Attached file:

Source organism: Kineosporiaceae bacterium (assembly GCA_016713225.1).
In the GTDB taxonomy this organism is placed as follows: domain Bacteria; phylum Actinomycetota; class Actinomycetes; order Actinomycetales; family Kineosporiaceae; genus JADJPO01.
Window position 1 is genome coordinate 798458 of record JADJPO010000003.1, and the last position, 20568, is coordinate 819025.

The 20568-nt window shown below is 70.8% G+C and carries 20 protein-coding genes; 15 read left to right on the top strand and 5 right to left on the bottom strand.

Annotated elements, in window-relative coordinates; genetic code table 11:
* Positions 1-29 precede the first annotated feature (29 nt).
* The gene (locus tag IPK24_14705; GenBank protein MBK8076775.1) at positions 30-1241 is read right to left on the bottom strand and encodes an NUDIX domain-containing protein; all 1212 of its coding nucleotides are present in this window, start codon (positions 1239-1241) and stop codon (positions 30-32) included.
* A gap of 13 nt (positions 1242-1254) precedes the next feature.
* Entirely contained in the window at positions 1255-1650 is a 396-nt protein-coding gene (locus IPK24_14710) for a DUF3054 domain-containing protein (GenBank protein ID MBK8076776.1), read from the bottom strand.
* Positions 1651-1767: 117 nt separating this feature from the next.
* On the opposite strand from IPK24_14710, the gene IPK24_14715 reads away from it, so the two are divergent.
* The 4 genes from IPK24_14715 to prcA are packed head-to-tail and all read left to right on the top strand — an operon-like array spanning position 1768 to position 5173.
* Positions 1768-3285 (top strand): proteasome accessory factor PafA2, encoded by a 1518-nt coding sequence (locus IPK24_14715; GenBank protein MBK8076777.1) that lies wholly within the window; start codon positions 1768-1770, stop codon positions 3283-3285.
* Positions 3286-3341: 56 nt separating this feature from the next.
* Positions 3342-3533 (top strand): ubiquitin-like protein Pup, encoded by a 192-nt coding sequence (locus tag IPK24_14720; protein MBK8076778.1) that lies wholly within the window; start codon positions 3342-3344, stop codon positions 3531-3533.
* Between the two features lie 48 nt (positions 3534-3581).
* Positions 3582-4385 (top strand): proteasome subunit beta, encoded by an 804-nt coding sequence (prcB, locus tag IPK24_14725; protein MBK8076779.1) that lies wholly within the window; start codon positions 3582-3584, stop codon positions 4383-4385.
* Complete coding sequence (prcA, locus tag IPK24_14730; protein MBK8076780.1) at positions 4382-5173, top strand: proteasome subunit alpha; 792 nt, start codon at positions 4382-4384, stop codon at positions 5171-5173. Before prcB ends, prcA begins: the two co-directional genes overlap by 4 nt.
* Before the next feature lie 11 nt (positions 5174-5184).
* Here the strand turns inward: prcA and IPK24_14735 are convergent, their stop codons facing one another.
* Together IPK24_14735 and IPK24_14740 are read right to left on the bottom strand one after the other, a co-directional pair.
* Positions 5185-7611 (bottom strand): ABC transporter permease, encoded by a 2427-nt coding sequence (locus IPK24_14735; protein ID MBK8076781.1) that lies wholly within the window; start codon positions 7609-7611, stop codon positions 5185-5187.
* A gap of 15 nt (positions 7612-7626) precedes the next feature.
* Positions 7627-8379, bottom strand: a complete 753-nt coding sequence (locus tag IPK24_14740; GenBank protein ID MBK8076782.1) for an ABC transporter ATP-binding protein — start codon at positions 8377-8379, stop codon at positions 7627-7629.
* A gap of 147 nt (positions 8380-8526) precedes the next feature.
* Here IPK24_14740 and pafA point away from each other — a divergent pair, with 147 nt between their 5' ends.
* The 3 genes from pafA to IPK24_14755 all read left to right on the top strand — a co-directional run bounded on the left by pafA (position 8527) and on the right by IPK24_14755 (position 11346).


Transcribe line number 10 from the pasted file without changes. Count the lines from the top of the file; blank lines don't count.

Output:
* Positions 1651-1767: 117 nt separating this feature from the next.